South Africa Draft Copyright Amendment Bill Published For Public Comment

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The publication for public comment of the much-anticipated South African draft Copyright Amendment Bill has cautiously been welcomed by some stakeholders, who believe that parts of the draft are unworkable.

The TPP’s Reckless Proposals For Damages Will Have Negative Impact On Future Reform Of IPR Regimes

Jamie Love

James Love writes: This week negotiators from a dozen countries are meeting to finalize the rules for the Trans Pacific Partnership (TPP) trade agreement. When or if concluded, this massive regional trade agreement will set new standards for the grant of property rights in knowledge, and the enforcement of those rights.

The TPP chapter on intellectual property covers all intellectual property types included in Part II of the WTO’s TRIPS agreement, plus some others, including not only patents, copyrights and trademarks, but also “undisclosed information”, test data for the registration of drugs, industrial designs, layout-designs of integrated circuits. The rules in the TPP are intended by the United States to become global norms, effectively replacing TRIPS.

While there are plenty of issues in the TPP IP Chapter, this note only addresses one set of issues — those relating to the remedies for the infringement of intellectual property rights. The remedies include such topics as injunctions, damages, and the seizure or destruction of infringing goods.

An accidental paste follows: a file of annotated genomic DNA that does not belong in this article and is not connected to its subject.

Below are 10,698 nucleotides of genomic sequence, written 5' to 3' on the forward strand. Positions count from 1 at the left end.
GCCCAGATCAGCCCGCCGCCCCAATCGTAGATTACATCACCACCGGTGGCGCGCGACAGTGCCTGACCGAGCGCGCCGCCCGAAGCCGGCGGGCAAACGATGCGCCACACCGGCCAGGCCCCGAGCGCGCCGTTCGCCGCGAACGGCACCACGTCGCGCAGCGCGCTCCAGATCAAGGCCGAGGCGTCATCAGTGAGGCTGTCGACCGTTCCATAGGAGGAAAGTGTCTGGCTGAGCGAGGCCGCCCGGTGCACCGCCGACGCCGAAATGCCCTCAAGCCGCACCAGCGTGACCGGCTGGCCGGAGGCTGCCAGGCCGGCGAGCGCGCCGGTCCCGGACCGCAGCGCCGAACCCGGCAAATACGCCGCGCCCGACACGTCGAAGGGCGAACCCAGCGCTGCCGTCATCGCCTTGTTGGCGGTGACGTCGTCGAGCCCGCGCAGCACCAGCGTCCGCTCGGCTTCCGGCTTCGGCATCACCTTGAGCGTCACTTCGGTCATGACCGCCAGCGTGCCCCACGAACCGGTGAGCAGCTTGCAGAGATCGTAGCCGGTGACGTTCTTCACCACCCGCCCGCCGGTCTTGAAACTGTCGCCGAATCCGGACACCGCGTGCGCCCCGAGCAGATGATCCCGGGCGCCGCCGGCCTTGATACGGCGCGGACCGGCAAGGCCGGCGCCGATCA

As TPP Ministers Meet, NGOs Make Urgent Push For Public Interest

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Trade ministers negotiating the Trans-Pacific Partnership (TPP) agreement meet this week in Maui, Hawaii to try to finish the deal. Along with them are numerous public interest groups strenuously lobbying to steer the deal away from single-minded corporate interest.

Decision Time On Biologics Exclusivity: Eight Years Is No Compromise

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Burcu Kilic and Courtney Pine write: As the Trans-Pacific Partnership (TPP) negotiations approach their endgame, biologics exclusivity is still considered “one of the most difficult outstanding issues in the negotiation.”[2] Pharmaceutical companies seek longer data and marketing exclusivities to further delay market entry of cost-saving biosimilar drugs. Data exclusivity prevents follow-on pharmaceutical developers from relying on originators’ test data submitted for marketing approval while seeking such approval for its own product. The World Trade Organization’s (WTO) Agreement on Trade-Related Aspects of Intellectual Property Rights (TRIPS) requires some protection against unfair competition for this sort of data, but it does not require countries to adopt rules conveying exclusive rights over it in the same way as it does regarding patents.[3] Currently, the US provides 12 years of exclusivity for new biological products under the Biologics Price Competition and Innovation Act (BPCIA).[4] The provision providing 12 years exclusivity was buried inside the 20,000-page healthcare law, The Patient Protection and Affordable Care Act. A robust debate over what would be an appropriate exclusivity period, if any, was overshadowed by other controversial aspects of the bill commonly referred to as Obamacare.